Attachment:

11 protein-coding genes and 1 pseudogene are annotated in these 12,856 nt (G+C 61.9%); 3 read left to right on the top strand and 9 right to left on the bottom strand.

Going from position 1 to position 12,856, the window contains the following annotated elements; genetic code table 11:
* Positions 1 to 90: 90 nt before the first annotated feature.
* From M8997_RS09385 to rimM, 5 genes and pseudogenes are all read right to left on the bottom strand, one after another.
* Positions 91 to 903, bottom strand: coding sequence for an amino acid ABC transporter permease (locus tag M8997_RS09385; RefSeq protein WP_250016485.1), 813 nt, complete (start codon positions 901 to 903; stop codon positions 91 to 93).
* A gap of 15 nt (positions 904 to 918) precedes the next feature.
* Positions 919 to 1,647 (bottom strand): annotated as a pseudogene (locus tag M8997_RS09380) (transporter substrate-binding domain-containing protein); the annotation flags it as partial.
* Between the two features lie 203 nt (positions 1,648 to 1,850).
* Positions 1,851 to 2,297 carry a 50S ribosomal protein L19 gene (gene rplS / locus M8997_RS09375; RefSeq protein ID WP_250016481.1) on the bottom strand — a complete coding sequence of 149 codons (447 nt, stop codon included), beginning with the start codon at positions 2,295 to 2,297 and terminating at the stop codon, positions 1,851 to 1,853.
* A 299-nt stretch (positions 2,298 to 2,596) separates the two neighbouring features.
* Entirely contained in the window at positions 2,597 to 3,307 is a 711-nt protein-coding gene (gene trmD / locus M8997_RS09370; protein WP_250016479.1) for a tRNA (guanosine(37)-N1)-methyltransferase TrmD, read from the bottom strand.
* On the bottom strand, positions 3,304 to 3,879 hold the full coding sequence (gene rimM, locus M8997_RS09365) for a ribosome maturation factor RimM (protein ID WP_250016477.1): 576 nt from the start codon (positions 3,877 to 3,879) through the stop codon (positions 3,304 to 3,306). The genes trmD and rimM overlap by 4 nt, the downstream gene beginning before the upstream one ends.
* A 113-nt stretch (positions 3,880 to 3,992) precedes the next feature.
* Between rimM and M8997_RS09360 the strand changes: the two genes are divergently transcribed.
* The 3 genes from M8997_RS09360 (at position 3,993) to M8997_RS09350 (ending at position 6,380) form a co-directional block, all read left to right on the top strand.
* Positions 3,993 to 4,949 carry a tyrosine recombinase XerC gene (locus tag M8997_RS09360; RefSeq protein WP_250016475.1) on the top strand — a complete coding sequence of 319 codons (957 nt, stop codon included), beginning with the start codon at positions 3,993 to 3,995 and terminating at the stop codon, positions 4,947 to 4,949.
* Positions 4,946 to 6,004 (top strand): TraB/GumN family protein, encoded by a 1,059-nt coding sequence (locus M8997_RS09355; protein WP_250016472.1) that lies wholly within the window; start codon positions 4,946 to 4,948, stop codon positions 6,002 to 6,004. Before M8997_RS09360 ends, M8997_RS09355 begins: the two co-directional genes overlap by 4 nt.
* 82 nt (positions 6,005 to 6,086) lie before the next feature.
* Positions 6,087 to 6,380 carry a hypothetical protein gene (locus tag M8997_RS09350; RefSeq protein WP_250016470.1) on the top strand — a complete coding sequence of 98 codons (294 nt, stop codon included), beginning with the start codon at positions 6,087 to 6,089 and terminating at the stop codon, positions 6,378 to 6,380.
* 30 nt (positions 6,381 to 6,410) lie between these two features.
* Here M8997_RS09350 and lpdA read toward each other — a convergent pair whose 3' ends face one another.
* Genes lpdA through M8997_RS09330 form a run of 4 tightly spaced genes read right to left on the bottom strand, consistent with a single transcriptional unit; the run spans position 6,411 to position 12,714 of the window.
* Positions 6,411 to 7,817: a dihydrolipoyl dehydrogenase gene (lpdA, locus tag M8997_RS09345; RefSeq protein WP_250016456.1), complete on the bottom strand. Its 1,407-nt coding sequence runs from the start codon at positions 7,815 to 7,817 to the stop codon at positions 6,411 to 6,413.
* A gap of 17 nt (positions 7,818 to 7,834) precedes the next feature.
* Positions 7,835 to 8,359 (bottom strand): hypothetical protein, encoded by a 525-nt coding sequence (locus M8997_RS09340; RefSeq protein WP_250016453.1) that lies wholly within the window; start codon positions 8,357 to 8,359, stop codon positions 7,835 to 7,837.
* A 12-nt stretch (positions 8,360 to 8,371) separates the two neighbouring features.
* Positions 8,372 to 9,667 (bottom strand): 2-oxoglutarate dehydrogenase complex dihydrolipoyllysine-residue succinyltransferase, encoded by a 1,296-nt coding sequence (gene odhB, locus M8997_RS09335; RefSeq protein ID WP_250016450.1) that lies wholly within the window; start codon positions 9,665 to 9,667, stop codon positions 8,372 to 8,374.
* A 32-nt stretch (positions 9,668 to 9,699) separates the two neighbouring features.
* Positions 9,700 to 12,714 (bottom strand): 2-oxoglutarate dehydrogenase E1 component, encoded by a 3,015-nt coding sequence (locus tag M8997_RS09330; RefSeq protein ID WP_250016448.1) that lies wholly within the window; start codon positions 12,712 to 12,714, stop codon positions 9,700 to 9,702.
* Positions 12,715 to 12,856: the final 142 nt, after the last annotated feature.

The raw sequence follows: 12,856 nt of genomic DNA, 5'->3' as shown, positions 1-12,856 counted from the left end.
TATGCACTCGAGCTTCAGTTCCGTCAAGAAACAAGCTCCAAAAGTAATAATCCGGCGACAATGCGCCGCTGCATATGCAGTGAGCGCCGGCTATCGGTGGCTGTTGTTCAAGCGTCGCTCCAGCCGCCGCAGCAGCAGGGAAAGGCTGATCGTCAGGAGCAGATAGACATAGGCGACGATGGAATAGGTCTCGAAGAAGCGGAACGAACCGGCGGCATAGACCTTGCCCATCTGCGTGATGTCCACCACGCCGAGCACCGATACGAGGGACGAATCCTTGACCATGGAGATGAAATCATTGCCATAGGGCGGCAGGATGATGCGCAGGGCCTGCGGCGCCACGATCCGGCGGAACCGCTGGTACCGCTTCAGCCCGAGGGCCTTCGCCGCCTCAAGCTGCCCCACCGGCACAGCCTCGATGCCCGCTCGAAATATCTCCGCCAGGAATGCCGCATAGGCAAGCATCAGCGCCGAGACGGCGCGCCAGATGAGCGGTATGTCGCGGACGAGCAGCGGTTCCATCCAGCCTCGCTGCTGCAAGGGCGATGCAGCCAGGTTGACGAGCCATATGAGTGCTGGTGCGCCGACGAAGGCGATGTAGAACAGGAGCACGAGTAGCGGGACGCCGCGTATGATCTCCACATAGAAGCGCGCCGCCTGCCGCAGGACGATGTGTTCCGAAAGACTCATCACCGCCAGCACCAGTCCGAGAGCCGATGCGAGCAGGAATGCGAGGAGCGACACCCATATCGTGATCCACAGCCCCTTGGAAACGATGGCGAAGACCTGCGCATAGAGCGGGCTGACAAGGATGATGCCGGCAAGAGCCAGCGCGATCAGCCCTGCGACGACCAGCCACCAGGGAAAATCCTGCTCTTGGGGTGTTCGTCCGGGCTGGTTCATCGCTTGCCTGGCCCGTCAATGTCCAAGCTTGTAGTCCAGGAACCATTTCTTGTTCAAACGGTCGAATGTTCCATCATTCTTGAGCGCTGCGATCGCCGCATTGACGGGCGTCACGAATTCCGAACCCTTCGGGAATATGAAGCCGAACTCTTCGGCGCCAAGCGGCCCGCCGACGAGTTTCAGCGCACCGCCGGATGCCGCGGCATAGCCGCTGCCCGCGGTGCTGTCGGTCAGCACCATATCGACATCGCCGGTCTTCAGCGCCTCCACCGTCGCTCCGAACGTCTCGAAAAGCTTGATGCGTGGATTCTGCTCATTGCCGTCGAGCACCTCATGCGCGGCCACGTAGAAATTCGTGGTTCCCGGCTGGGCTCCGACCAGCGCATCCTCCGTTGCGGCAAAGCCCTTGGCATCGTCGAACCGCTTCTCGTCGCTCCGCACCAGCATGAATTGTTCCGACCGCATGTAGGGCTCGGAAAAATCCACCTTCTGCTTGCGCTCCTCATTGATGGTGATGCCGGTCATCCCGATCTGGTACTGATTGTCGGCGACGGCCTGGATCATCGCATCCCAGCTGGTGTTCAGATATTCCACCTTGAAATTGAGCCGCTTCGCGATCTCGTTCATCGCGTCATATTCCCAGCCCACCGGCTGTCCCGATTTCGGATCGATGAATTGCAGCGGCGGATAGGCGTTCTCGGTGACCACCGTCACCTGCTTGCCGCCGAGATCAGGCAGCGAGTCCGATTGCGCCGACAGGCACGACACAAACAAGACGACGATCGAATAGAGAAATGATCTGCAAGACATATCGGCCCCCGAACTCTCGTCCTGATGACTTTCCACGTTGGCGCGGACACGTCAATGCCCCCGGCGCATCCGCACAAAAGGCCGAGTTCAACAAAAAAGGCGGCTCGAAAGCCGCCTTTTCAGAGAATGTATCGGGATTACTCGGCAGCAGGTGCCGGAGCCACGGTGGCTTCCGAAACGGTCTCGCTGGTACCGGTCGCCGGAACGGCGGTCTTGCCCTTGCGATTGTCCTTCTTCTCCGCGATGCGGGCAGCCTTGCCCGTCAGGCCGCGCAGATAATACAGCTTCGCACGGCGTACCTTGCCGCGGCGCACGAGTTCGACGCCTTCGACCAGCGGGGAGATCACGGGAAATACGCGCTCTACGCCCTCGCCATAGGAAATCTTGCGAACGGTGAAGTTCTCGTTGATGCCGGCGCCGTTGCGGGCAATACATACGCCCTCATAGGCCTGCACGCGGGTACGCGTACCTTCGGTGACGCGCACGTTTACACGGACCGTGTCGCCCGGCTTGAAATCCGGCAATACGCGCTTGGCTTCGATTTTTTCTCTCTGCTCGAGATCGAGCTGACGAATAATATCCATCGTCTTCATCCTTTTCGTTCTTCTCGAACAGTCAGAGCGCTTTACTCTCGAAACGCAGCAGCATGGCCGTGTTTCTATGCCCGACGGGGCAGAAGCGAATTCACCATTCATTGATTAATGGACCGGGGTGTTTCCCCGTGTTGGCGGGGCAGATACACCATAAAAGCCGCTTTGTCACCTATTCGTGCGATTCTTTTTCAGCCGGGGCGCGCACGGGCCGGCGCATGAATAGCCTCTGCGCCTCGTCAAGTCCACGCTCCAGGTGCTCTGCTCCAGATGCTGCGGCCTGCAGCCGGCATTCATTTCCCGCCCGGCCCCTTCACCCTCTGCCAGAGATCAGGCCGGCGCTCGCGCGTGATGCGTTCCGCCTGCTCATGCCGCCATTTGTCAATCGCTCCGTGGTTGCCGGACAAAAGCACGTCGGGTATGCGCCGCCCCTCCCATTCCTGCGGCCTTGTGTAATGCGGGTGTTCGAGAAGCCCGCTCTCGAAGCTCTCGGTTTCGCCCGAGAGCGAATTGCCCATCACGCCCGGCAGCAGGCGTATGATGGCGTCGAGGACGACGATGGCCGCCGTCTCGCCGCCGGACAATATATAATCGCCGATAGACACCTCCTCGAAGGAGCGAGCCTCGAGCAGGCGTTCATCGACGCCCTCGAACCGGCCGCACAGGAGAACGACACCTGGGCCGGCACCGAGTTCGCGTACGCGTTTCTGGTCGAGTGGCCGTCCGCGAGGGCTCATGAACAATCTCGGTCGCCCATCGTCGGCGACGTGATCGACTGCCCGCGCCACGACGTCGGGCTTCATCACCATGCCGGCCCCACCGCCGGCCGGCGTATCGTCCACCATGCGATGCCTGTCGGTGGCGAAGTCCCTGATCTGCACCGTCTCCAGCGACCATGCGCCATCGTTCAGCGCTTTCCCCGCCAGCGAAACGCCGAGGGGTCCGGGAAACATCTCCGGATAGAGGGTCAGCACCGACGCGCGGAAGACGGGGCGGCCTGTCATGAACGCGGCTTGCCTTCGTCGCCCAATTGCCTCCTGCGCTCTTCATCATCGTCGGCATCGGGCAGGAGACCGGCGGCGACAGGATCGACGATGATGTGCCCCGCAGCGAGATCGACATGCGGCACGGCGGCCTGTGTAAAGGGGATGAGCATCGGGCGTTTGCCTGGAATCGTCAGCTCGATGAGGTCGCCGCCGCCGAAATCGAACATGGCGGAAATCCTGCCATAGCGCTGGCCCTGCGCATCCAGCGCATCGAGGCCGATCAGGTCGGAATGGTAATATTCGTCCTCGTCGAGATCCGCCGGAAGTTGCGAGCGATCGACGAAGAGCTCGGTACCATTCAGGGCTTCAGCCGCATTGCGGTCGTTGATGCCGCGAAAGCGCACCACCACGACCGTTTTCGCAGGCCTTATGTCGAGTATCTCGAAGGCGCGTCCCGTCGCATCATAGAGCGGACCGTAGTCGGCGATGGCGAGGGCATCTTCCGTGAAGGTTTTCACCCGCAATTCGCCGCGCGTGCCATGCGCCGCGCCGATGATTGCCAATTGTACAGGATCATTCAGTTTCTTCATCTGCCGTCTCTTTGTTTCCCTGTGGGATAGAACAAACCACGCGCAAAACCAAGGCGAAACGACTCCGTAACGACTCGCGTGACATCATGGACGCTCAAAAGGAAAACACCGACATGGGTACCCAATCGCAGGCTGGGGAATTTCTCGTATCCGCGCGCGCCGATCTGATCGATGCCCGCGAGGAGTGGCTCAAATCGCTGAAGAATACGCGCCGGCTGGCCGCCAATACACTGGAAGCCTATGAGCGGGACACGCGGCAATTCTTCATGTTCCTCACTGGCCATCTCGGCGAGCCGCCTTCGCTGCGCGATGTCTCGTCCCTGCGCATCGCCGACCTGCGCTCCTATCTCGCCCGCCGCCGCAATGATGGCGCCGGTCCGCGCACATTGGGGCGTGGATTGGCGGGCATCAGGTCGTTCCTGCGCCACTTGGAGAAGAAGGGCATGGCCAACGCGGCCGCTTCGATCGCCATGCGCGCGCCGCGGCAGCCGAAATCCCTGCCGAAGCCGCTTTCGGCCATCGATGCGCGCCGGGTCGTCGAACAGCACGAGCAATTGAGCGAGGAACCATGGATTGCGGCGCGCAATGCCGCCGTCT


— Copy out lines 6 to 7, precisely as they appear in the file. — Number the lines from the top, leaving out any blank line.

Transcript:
* A gap of 15 nt (positions 904 to 918) precedes the next feature.
* Positions 919 to 1,647 (bottom strand): annotated as a pseudogene (locus tag M8997_RS09380) (transporter substrate-binding domain-containing protein); the annotation flags it as partial.